I had bimanual massage after DC1. I had a PPH about 2 hours after he was born, just started bleeding and then fainted. When I woke up I was being hauled up onto the bed and there were about 10 extra people in the room. I can't even imagine how traumatised I'd have been if I hadn't understood what was happening, but one of them came up and stood at my head, held my hand really tightly and explained to me exactly what they were doing and why and when, also made sure I could see DH holding DS at the side of the room and that they were OK. When I think about it now I feel very emotional about whoever that person was, I never found out their name. I think it made a huge difference to how I felt about it. I agree it's very physical and I was really worried theyd tear open my stitches that had not long been finished. As it happened the stitches were ok but I was extremely bruised. I don't remember it being painful at all during but I put that down to being hugely in shock. I agree about asking for a debrief and to read through your notes and talk them over with someone. Also, DC2 born with no such problems. Hope you're ok.

Efferlunt Mon 30-Jan-17 00:24:02

Yes I had a pph. Bi-manual compression. Ittook me a very long time to get over it.

Bubbinsmakesthree Mon 30-Jan-17 00:49:27

Interesting thread. I had a crash delivery with forceps - loads of people in the room. There was someone who role seemed to be just to support me - stood by my head, held my hand and talked calmly to me whilst the commotion was taking place at the business end. At one point after baby was delivered she suddenly shouted "No! You're not doing that to her!" and some cross words were spoken between her and the rest of the team, I think this was what they were trying to do to me but she stopped them.

AyeAmarok Mon 30-Jan-17 05:54:08

Bubbins what is a "crash delivery"? That's not a term I'm familiar with but sounds like what I had. I've only heard of crash sections.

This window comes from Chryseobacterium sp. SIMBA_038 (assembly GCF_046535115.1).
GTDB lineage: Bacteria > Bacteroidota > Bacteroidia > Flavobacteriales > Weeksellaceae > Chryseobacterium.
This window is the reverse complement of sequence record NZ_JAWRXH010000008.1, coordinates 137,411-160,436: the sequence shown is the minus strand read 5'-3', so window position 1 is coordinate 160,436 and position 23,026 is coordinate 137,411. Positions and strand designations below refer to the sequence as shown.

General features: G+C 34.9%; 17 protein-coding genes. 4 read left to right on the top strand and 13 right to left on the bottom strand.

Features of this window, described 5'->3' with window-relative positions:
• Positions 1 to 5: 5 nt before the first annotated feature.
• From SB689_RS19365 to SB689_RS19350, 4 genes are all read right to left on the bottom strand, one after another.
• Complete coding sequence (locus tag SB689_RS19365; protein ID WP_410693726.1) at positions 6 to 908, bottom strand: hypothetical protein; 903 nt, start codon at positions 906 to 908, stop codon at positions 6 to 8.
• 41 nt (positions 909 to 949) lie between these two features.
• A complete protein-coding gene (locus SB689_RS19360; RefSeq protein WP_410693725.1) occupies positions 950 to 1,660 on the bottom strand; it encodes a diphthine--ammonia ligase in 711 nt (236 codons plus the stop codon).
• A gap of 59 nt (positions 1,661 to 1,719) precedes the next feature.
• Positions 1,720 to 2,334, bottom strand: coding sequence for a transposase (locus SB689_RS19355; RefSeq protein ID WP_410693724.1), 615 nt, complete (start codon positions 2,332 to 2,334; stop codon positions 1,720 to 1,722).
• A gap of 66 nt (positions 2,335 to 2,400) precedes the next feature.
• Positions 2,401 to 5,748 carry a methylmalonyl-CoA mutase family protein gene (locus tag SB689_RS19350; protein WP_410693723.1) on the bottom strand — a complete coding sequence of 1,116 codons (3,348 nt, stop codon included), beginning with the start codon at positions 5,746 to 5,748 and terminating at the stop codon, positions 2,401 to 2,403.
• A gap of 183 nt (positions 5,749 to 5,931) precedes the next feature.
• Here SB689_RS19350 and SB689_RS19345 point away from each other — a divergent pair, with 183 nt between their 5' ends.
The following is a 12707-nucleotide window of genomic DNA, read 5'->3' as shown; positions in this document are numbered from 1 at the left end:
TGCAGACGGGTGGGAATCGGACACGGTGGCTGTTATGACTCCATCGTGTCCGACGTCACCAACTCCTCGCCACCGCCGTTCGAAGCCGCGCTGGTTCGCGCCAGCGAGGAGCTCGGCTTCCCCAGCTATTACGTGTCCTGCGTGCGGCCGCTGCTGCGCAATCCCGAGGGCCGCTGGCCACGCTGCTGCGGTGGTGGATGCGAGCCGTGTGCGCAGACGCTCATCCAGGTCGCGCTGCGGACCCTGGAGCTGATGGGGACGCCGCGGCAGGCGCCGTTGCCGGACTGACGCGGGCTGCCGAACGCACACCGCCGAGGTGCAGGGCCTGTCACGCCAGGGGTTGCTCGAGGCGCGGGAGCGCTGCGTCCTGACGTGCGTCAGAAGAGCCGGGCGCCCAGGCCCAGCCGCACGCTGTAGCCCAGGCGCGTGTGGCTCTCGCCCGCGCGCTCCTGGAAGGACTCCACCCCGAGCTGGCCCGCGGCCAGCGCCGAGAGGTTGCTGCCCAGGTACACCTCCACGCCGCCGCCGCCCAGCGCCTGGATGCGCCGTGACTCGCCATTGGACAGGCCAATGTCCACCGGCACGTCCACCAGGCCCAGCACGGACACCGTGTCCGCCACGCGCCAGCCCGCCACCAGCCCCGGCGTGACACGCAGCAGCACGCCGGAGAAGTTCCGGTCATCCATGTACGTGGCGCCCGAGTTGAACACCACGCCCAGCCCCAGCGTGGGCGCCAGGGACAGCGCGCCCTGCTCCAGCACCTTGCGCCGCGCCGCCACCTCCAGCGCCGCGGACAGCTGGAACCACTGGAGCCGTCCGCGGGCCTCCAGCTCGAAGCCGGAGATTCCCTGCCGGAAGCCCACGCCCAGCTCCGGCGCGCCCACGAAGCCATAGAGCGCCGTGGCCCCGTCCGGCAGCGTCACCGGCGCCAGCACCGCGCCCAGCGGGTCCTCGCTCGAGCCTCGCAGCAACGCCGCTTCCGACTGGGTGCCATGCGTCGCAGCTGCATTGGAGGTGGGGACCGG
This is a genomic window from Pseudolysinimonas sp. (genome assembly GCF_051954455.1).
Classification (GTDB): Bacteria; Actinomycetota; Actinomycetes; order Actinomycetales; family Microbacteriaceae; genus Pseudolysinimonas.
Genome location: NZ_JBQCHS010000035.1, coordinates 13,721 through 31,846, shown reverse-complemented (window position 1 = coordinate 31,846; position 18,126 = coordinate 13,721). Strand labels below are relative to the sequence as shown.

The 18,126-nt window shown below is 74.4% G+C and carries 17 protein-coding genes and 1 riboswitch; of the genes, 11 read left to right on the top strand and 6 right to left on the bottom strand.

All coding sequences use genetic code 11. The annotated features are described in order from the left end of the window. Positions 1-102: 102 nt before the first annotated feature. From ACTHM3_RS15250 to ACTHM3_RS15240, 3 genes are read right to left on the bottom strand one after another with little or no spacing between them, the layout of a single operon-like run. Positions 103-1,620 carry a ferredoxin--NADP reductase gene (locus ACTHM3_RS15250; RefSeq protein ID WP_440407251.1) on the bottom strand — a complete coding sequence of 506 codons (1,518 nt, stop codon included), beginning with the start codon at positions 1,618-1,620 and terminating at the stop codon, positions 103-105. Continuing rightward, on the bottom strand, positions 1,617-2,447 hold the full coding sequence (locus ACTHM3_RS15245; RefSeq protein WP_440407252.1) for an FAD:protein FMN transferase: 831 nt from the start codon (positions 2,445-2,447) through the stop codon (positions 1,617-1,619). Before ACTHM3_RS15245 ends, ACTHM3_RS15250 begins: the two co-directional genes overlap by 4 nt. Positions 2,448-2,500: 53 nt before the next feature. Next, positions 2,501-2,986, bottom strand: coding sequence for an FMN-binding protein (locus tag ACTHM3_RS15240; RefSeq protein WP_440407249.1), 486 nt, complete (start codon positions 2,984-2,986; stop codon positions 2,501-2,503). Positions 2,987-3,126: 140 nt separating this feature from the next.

I was told that I was going for a section (under GA) as baby's heart rate had plummeted and he had to be out in 15 minutes (so a crash section?) then suddenly they decided to do ventouse instead and he was out 9 minutes later. Is that a crash delivery?

I think I'm fine with it all, just want to understand what happened and why, so I requested my notes. If there are bits I don't understand then I'll ask for a debrief.

Bubbinsmakesthree Mon 30-Jan-17 08:11:28

I don't know if 'crash delivery' is the right term aye but it was similar for me to your experience.

Things had stopped progressing and were waiting to transfer me to theatre for a spinal + either forceps or section. Then baby's heart rate plumetted suddenly and a team of staff descended on us and they had him out with forceps in the delivery suite in about 10 mins (just had a local anaesthetic injection).

I think I might request my notes or a debrief too. I'm not really traumatised as such by the experience but I am preparing for birth of DC2 in a few months and I am quite anxious about needing to have access to that kind of emergency team again which is putting me off the otherwise preferable MLU..

AyeAmarok Mon 30-Jan-17 18:08:47

Thanks Bubbins, the emergency team were already in the room before his heart rate plummeted. I'm not sure what the trigger for that was, I hope my notes explain.

I don't think I'm traumatised either. I'm actually more upset that was about to go for a EMCS under GA. Because of how much blood I lost and how long they were working on DS for his breathing, the idea of all that happening with me under GA and DP not being there and DS being on his own is what upsets me more. Even though it didn't happen confused Weird.

SueGeneris Mon 30-Jan-17 18:15:27

Wow. I had this or something very similar to this done following c section delivery but before I was sewn up. So all internal. Like they were pressing down and rubbing with all their might. I know they were trying to stop me bleeding.

Can't imagine what it must be like if you aren't on an operating theatre under anaesthesia and with an arm up inside you. I would certainly take advantage of the afterthoughts services on offer to go through it and allow yourself time to let the experience settle. It must be traumatic.